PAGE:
Follow the specific first-aid instructions on the pesticide label.
If someone has unexplained symptoms that MAY be related to pesticides, DO NOT DELAY. Get medical advice quickly:
Call the Poison Center (toll free) at 1-800-222-1222 or call your doctor.
Take the pesticide label (or information from the label-the product name, EPA registration number, common name, percentage of active ingredient, and first aid instructions) to the physician. If the label cannot be removed, take the pesticide container (if not contaminated), but do not take it into the hospital or doctor's office.
Information regarding pesticides can also be obtained from the National Pesticide Information Center (NPIC) 1-800-858-7378 (7:30 am to 3:30 pm Pacific Standard Time, Monday - Friday)
Email at firstname.lastname@example.org
or visit www.npic.orst.edu at any time
Information is printed in English and Spanish and available in over 170 languages through the use of an over-the-phone language service.
If labeling instructions are not available, follow these general guidelines for first aid.
- The best first aid in pesticide emergencies is to remove the source of pesticide exposure as quickly as possible. Removing the victim from the source not only protects him or her from further poisoning but also protects you while you administer first aid.
- First aid is the initial effort to help a victim while medical help is on the way. If you are alone with the victim, make sure the victim is breathing and is not being further exposed to the pesticide before you call for emergency help. Apply artificial respiration if the victim is not breathing. Do not become exposed to the pesticide yourself while you are trying to help.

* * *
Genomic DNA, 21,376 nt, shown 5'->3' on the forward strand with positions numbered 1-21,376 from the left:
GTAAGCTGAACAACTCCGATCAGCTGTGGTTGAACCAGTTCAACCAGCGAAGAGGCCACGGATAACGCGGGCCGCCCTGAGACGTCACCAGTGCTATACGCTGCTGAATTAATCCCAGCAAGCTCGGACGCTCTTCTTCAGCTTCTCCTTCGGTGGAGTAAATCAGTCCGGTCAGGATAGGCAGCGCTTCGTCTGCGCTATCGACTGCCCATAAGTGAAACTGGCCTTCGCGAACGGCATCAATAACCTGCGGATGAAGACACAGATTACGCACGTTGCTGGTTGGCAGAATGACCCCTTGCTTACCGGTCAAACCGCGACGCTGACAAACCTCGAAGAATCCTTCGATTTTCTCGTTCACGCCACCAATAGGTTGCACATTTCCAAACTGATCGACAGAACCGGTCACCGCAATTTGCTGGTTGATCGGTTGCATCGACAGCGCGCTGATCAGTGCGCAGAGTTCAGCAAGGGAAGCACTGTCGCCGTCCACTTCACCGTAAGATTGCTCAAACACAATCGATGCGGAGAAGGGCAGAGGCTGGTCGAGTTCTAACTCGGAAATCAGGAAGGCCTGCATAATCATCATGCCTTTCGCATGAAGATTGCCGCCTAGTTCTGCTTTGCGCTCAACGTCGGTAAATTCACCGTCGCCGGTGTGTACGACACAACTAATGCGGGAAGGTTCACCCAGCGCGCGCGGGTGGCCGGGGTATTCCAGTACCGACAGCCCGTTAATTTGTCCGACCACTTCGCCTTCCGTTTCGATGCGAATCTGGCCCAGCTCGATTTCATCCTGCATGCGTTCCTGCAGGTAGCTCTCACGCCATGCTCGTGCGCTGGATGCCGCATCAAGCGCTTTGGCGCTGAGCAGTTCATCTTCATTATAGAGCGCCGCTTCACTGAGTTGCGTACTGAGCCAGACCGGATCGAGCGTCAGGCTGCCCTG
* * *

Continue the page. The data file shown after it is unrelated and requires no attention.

- Pesticide on skin: Drench contaminated exposed skin with plenty of water. Remove personal protective equipment and contaminated clothing. Wash skin and hair with a mild detergent and water. Dry victim and keep him or her comfortable.
- Pesticide in eye: Wash the eye quickly but gently with clean running water. Rinse eye for 15 minutes or more.
- Inhaled pesticide: Get the victim to fresh air immediately. Loosen tight clothing on the victim that would constrict breathing. Apply artificial respiration if the victim is not breathing. If pesticide or vomit is in the victim's mouth or on the face, avoid direct contact and use a shaped airway tube, if available, for mouth-to-mouth resuscitation.
- Pesticide in mouth or swallowed: Rinse mouth with plenty of water. Do not induce vomiting or give high-potency activated charcoal unless a physician or the label tells you to do so.
- Induce vomiting only if the label indicates. Position the victim face down or kneeling forward and carefully put a finger or the blunt end of a spoon at the back of the victim's throat.
- Do not induce vomiting if the victim is unconscious or convulsing, or if the victim has swallowed a corrosive poison or an emulsifiable concentrate or oil solution.
- Atropine should be administered only by a physician. It can be poisonous if misused and can mask the symptoms of poisoning, thus delaying proper treatment.
- First-aid kit: A properly equipped portable first-aid kit can be important in a pesticide emergency. Make sure one is available at each work site.